To the Editor
It may be tactically, useful for local organizers to argue that the controversy surrounding the size cap initiative in Damariscotta is not about Wal-Mart but a deeper examination of what’s at stake, not just for our community, but for our society at-large, might suggest otherwise. This is not about demonizing the giant retailer, but about looking at what Wal-Mart epitomizes as a model of economic growth, and the consequences of that model for those generations coming of age in the 21st century.
Wal-Mart is the avatar of an economic revolution that began with the oil crisis in 1973. Over the past three decades, the industrial infrastructure that has sustained the United State as the world’s most powerful economy, dating from the late 19th century, has been dismantled and transferred to more profitable surroundings beyond our frontiers. Why indeed would mega-investors tie up their capital in factories operated by the largest of the world’s best paid work forces, when they could produce the same goods so much more cheaply elsewhere for wages at a fraction of what they had become accustomed to paying here? Big Box Economics, piloted by Wal-Mart, is not the cause but the consequence, of these structural transformations, as capital. released from its rigid territorial moorings and made fluid, speeds around the globe in search of maximum profitability.
Despite the well-intentioned jeremiads of populist gadflies like the film maker, Michael Moore, those “out-sourced” industrial and manufacturing jobs are never coming back. Instead, the unprecedented prosperity that the U.S. has known from the end of World War II until, say, the close of the Reagan years, accompanied by the creation of a consuming middle class that has been the envy of the world, is now seemingly in irreversible decline. Baby boomers who grew up believing that their generation, and each subsequent generation, would he better off than that which preceded them, are being rapidly disabused of that utopian ideal. The “race to the bottom,” is now in full parade and the economic distance separating the “Haves” from the “Have-Nots” increases exponentially with every passing day.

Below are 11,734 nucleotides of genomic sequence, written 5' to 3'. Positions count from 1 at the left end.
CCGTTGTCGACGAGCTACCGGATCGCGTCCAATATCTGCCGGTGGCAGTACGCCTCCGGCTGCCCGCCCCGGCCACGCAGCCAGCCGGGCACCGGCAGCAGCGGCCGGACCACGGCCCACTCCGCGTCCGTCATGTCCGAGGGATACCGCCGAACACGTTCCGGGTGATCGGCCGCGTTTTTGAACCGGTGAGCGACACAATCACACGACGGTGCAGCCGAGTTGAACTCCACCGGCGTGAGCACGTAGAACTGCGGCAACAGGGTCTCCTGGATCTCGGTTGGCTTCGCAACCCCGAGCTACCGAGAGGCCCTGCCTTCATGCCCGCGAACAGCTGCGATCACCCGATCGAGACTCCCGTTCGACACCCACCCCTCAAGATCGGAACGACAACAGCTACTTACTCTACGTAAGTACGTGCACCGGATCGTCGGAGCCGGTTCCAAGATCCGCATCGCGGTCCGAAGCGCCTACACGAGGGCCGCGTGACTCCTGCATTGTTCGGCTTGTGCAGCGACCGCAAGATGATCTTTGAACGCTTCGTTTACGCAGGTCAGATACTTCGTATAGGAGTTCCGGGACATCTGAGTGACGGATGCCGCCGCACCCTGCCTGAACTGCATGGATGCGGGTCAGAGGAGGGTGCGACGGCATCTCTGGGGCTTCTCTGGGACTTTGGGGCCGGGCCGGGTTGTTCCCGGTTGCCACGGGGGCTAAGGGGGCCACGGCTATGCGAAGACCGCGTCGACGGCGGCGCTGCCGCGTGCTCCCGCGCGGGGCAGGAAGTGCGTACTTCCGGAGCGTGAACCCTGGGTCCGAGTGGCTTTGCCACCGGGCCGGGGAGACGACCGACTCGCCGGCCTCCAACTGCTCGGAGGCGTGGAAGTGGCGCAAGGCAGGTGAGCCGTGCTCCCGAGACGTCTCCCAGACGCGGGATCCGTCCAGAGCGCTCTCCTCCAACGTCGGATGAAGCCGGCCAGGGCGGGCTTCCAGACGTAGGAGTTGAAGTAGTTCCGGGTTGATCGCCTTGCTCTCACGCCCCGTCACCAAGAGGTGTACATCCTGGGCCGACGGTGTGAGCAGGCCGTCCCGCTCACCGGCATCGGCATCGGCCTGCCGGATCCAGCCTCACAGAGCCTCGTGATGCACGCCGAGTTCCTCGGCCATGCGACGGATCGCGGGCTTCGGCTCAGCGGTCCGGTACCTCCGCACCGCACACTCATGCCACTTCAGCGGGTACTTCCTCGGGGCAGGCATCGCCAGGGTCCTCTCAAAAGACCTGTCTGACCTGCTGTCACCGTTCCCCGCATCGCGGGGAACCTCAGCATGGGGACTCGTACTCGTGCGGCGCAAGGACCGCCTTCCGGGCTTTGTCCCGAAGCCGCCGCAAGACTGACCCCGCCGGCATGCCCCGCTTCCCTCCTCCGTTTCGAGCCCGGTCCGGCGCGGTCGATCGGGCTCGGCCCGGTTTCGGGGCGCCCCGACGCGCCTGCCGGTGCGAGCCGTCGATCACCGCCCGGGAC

The better jobs in high tech and advanced information-based industries, available through the advantages of higher education, will cull a certain percentage from the ranks of the middle class and help preserve their standard of living. Whereas many in the former decently-compensated industrial or manufacturing work forces will undergo a “third worldization” nowhere more evident than in states on the nation’s periphery, like Maine, whose economies were never fully industrialized in the first place. Leaving aside self-contained sectors of privilege whose numbers can sustain “the way life should be” with upper range professional and business incomes or private resources, Maine's overall economy, based on extraction (from forest and sea) and tourism, already parodies that of a small Third World nation. With the mills gone south, and with them the modest pension and health care benefits once considered integral to an American worker’s basic compensation package, the Big Box service sector is primed to absorb the mid to low ends of the blue collar labor market at a discount rate far greater than the alleged savings they offer their consumers.